Unlike the Democrats here in the US, Russian politicians expect greatness from their leaders and are willing to get that greatness at all costs. With Russia’s latest attempts to take over Ukraine, and the subsequent failure to do so, as well as public shaming of their military, many leaders in Russia are fed up with the failures and excuses by Putin and the Kremlin.
A petition was posted by Xenia Torstrem, a deputy in St. Petersburg’s Semyonovsky District, was originally signed by 19 officials, and that number has now climbed to 30. This petition is translated as saying “We, the municipal deputies of Russia, believe that the actions of President Vladimir Putin harm the future of Russia and its citizens. We demand the resignation of Vladimir Putin from the post of President of the Russian Federation!” This kind of demand in a petition is unusual in Russia, but not out of line.
This comes in hot on the heels of a Ukrainian counteroffensive to reclaim territory in the northeastern part of the country, where they have driven many of the occupying forces back to the border. This has allowed the Ukrainian forces an opportunity to get back territory that has been under Russian control for some time and is quickly leading to the country returning to full strength.
On the Russian side, they have been suffering incredible losses of both troops and equipment. From farmers taking tanks that ran out of fuel, to the Ukrainian military and militias devastating entire squads of Russian soldiers for crossing into their towns there has been great loss. A once-storied Russian military has proven itself to be more disorganized and poorly trained than a JROTC unit on their first field exercise.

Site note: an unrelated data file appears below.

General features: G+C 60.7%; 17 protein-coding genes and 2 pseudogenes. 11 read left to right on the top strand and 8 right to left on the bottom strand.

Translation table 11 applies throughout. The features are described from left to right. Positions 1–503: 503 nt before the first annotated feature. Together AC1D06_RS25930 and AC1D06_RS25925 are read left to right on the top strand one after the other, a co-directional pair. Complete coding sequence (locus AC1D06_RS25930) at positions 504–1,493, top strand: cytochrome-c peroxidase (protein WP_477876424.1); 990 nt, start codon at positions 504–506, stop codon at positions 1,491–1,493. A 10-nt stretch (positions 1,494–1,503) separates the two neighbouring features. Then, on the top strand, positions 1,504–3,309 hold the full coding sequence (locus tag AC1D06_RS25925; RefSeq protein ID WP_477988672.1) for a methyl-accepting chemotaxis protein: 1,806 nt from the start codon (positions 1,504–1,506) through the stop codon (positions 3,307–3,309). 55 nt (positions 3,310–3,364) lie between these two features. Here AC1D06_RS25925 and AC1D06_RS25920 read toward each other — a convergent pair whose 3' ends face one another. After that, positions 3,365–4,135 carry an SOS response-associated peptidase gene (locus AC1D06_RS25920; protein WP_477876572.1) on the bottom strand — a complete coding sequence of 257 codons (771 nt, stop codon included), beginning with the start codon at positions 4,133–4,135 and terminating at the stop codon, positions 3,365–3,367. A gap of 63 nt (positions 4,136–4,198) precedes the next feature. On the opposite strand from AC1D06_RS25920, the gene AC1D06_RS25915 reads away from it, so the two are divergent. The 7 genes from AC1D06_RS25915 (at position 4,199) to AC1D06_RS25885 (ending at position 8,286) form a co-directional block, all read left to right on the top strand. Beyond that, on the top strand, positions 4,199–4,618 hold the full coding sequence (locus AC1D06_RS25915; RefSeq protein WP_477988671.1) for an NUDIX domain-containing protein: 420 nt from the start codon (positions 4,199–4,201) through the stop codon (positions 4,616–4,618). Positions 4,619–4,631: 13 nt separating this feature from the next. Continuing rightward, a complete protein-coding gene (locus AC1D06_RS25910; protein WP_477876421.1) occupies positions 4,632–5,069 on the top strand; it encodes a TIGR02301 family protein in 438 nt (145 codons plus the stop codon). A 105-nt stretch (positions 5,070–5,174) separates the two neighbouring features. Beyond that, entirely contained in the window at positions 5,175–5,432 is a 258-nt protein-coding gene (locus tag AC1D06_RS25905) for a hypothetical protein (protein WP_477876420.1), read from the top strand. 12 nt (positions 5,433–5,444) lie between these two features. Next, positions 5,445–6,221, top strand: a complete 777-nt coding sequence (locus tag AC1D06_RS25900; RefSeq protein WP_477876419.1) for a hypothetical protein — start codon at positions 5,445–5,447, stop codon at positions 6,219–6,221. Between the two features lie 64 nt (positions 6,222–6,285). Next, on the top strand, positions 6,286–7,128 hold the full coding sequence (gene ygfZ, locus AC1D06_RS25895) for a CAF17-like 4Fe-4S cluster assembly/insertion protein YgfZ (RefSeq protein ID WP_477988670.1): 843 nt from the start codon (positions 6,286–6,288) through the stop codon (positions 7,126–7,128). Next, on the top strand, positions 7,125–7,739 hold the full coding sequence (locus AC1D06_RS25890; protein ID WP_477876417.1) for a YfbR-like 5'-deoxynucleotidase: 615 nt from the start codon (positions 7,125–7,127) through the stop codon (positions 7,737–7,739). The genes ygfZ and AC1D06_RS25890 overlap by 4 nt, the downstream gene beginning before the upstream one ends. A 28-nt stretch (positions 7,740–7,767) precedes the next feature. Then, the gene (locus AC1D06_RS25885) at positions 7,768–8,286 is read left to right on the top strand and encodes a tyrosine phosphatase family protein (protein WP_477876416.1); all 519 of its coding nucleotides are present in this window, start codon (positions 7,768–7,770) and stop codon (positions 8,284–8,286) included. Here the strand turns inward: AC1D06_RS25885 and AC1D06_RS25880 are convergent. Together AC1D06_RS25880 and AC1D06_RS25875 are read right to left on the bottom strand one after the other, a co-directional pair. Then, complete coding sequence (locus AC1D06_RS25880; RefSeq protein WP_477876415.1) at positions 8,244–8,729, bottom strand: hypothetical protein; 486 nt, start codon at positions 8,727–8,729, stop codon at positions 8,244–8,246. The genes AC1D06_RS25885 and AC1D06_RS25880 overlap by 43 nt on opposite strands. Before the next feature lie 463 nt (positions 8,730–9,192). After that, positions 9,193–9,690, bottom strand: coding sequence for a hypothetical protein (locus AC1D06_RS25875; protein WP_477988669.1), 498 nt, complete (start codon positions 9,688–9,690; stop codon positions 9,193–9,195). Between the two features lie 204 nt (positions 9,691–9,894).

The publication this conflict has received due to the lack of other global conflicts to report about has flung a lot of mud in face of the Russian people. This mud is what prompted the petition, which features signatures mostly from municipal deputies serving in Moscow and St. Petersburg, although the signatories also include officials from cities like Samara and Yakutsk.
It also follows the first election since the offensive, and the election of 31,000 officials nationwide. This election also has ample accusations of the Kremlin’s opposition alleging widespread voter fraud, and vote-rigging. These allegations put municipal deputies at an enhanced risk, and encouraged the enforcement of the Kremlin’s law criminalizing the spreading of “fake news” concerning the conflict, a subject Putin considers to just be a “special military operation.”
News like this only emboldens the people of Ukraine. They know that they are fighting the good fight and that they are getting their people the rescue and treatment that they need. Something that has been missing from the country for some time now. As they reclaim their land from the Russian offensive, they are reminded just how strong they are as a nation, and how much the world supports their right to remain a free nation.
Ukrainian President Volodymyr Zelensky has continued his daily addresses to the country about the status of the war. On September 11th, he delivered a strong message of reassurance to the Ukrainian people. “The path to victory is a difficult one. But we are sure: you are capable of it. You will reach our border, all its sections. You will see our frontiers and the enemies’ backs. You will see the shining of the eyes of our people and of the occupiers’ heels. They will call it ‘goodwill gestures.’ We’ll call it a victory.”
With a message like this, the demand of Putin to step down is not alarming or shocking. Rather it is a surprise that it has taken this long for petitions to be formed. Given demonstrations that the Kremlin had to quickly silence in opposition to the invasion, this only reaffirms that the Russian people don’t want their countrymen there, or Putin in office.